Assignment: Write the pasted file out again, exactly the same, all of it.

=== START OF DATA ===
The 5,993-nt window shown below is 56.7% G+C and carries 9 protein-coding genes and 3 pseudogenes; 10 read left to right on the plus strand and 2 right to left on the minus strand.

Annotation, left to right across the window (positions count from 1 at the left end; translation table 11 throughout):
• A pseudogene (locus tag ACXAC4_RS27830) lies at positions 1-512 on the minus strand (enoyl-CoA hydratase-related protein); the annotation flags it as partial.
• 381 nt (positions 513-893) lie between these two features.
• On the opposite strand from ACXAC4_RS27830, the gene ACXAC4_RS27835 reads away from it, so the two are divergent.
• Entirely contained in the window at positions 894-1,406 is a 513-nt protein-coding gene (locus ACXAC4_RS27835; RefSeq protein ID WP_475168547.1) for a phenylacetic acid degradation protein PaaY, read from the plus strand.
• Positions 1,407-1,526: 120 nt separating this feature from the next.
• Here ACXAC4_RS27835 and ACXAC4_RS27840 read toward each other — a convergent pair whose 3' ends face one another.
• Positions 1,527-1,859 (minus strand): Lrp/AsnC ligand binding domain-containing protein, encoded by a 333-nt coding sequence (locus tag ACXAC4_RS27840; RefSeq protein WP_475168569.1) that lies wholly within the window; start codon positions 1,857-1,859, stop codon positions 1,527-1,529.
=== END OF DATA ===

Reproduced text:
The 5,993-nt window shown below is 56.7% G+C and carries 9 protein-coding genes and 3 pseudogenes; 10 read left to right on the plus strand and 2 right to left on the minus strand.

Annotation, left to right across the window (positions count from 1 at the left end; translation table 11 throughout):
• A pseudogene (locus tag ACXAC4_RS27830) lies at positions 1-512 on the minus strand (enoyl-CoA hydratase-related protein); the annotation flags it as partial.
• 381 nt (positions 513-893) lie between these two features.
• On the opposite strand from ACXAC4_RS27830, the gene ACXAC4_RS27835 reads away from it, so the two are divergent.
• Entirely contained in the window at positions 894-1,406 is a 513-nt protein-coding gene (locus ACXAC4_RS27835; RefSeq protein ID WP_475168547.1) for a phenylacetic acid degradation protein PaaY, read from the plus strand.
• Positions 1,407-1,526: 120 nt separating this feature from the next.
• Here ACXAC4_RS27835 and ACXAC4_RS27840 read toward each other — a convergent pair whose 3' ends face one another.
• Positions 1,527-1,859 (minus strand): Lrp/AsnC ligand binding domain-containing protein, encoded by a 333-nt coding sequence (locus tag ACXAC4_RS27840; RefSeq protein WP_475168569.1) that lies wholly within the window; start codon positions 1,857-1,859, stop codon positions 1,527-1,529.